Successful clinical trial results by Bay Area researchers was released Thursday on a new drug that shows promise to become the first drug to treat a devastating progressive form of multiple sclerosis (MS).
Roche Holding AG’s Genetech unit announced that the experimental drug ocrelizumab proved effective in three studies against MS, reports The Wall Street Journal.
The findings in the late-phase trials of ocrelizumab find that the drug greatly reduces symptoms for progressive MS as well as a more common form of the degenerative disease, known as relapsing and remitting multiple sclerosis, which affects nearly 85 percent of MS patients.
Treatments exist for the more common form of the disease, characterized by periodic flare-ups followed by partial or complete recovery. There is no drug approved as of now to treat MS that worsens after diagnosis.
University of California neurologist Stephen Hauser calls the study results “dramatic” and says, “It’s the first time there has been a drug proven to work for people with progressive MS.” Hauser has studied MS for 35 years and will present the findings of the study at a meeting of the European Committee for Treatment and Research in Multiple Sclerosis in Barcelona this Friday and Saturday.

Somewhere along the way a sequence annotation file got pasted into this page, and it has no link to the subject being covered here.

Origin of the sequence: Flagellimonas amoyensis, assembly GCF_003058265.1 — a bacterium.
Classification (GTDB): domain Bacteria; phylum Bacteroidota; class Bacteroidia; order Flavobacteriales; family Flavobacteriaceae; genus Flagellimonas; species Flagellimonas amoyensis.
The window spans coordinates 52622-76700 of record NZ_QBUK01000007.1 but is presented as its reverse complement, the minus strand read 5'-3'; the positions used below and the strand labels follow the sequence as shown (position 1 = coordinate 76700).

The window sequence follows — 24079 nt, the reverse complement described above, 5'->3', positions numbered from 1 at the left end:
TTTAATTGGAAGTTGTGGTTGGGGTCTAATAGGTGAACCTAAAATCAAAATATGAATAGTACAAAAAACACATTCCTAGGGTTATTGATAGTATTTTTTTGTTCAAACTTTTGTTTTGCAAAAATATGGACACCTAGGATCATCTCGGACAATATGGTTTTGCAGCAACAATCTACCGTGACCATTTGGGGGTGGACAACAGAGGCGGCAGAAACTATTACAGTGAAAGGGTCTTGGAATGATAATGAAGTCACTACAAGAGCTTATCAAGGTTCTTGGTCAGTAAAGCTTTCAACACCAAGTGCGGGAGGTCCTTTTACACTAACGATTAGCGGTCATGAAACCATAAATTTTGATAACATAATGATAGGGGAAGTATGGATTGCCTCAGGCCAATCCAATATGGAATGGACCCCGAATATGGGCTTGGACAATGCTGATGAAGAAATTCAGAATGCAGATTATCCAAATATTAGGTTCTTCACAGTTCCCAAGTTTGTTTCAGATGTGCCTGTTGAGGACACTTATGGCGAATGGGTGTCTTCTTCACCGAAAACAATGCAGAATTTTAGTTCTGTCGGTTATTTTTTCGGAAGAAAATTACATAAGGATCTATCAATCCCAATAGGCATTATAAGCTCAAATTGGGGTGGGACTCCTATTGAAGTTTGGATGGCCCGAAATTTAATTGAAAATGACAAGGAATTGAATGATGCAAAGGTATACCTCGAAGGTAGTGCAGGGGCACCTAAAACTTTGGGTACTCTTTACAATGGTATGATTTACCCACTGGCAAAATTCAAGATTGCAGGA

The results are dramatic. It’s the first time there has been a drug proven to work for people with progressive MS.
The manufacturer of the drug, South San Francisco’s Genentech, plans to apply for approval of the drug to treat both forms of the disease with the U.S. Food and Drug Administration early next year, reports The Orange County Register.
In two of the studies, which included 1,656 patients with the more common form of relapsing MS, ocrelizumab had better results than the commonly used Rebif to reduce the annual rate of relapse of the disease.
Less than 10 percent of the participants suffered from serious side effects on either drug.
A third study, which included 732 patients with primary progressive MS, ocrelizumab was more effective than a placebo in reducing the progression of the disease.
This is the first time a drug has shown effective benefits in the more serious form of major sclerosis, the researchers said.
In an unrelated study, researchers discovered that a drug used for cancer patients could help restore memories in Alzheimer’s patients.